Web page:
"Working at a gun store you learn to watch your customers pretty well, and it's not necessarily because you don't trust them — because I think we have the best customers around," Larsen said. "There are still people that come in from time to time who cause you a little bit of concern."

Larsen said some of the concerns include people smelling of alcohol or marijuana or those acting erratically.

"I've always taught my team that if you don't want to sell a gun for any reason at all, (it's) not a problem. Just don't help them make a decision," Larsen said. "If somebody doesn't decide what kind of gun to buy, they're not going to buy a gun."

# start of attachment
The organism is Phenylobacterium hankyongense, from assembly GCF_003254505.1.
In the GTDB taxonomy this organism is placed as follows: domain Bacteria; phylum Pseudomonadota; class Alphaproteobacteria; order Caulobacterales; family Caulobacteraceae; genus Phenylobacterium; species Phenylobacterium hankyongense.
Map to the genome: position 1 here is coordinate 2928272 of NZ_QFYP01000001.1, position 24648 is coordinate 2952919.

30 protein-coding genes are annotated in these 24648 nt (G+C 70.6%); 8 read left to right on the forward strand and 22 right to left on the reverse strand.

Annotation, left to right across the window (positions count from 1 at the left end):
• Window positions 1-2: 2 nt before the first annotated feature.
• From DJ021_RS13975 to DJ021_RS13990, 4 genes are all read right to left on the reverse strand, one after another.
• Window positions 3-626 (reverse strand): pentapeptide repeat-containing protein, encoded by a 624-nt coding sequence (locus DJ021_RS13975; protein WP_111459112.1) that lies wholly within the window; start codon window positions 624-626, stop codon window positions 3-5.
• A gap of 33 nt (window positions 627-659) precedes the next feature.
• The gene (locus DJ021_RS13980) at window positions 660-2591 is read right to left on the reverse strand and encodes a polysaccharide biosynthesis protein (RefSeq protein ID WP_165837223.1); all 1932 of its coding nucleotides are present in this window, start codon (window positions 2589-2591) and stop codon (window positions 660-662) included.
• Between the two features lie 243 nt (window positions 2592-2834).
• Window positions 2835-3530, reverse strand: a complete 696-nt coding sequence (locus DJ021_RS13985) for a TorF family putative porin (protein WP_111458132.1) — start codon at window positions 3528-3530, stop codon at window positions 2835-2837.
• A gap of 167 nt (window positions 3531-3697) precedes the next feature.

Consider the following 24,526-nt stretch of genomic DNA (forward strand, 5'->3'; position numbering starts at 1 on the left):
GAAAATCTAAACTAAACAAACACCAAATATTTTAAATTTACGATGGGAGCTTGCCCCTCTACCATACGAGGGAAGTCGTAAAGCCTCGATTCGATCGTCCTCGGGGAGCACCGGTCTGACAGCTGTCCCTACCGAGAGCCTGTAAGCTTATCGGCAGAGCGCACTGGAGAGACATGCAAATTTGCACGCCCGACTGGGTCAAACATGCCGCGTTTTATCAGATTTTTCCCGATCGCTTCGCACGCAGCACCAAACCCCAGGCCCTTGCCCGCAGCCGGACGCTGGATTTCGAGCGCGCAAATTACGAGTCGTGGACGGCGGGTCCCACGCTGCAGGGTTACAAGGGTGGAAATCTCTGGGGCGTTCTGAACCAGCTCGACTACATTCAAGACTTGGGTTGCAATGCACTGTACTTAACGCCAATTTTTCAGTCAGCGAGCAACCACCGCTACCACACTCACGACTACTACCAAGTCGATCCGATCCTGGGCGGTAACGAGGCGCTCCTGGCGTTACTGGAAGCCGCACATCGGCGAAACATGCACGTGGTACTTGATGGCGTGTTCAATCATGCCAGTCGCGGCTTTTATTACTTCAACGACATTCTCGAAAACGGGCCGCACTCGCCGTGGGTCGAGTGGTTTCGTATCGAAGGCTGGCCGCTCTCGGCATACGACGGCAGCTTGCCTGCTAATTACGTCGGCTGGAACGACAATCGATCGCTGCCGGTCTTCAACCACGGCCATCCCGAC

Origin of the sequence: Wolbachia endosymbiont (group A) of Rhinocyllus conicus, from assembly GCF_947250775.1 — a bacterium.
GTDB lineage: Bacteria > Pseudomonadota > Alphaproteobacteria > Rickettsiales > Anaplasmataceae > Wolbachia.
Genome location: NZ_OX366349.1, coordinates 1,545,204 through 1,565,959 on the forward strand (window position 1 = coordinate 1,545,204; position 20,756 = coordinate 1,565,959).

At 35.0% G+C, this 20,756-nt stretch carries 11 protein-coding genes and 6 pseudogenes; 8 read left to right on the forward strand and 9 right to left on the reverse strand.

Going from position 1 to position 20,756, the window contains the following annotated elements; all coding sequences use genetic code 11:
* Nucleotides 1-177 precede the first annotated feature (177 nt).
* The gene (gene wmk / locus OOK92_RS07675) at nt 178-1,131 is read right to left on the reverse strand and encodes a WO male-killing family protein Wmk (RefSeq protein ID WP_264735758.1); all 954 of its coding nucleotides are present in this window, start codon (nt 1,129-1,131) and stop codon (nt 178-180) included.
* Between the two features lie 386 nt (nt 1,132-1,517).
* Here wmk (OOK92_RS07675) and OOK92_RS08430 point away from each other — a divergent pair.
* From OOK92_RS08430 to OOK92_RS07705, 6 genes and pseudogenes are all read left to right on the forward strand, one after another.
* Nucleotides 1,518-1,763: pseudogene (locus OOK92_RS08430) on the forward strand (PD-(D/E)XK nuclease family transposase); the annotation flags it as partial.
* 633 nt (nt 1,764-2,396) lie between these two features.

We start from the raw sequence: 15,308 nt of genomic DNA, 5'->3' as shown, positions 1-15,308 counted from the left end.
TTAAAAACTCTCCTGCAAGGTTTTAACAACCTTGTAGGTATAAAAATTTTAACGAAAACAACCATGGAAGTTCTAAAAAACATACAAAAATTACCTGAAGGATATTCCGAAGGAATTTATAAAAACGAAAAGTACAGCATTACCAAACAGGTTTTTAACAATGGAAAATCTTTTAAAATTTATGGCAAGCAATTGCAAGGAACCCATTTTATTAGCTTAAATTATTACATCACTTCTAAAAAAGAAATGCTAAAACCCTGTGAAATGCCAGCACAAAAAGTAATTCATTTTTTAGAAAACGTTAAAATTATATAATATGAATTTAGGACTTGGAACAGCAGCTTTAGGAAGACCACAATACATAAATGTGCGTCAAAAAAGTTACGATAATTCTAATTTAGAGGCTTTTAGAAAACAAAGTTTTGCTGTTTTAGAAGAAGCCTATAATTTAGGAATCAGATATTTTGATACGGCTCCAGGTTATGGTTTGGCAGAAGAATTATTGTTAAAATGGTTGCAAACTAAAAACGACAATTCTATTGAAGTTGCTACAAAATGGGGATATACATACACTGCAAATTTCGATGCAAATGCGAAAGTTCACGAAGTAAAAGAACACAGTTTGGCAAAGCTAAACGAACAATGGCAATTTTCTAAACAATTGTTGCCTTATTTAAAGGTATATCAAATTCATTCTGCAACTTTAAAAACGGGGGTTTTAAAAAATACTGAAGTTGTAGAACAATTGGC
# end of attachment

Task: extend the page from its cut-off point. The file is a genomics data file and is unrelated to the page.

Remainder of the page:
"If they ultimately decide that they want one," Larsen continued, "you can politely turn them down and just say no."

Black rifles 101

Call a semi-automatic AR15 an "assault rifle" at a gun shop, and almost without fail someone will correct you. Gun rights activists accuse their gun control counterparts of purposely confusing the terms that describe guns that look "scarier" than their hunting counterparts.

"There is no difference between the type of action in a semi-automatic AR15 as to a semi-automatic hunting rifle," said Clark Aposhian, gun instructor and chair of the Utah Shooting Sports Council.

Sporting rifles fire one shot per one trigger pull, Aposhian said, as he displayed and explained several of his own guns. Automatic weapons, including machine guns, fire until a trigger is released or until a magazine is emptied, he said.

A true assault weapon, Aposhian explained, is a selective-fire weapon with a detachable magazine that can fire in either automatic or semiautomatic mode with the flip of a selector switch.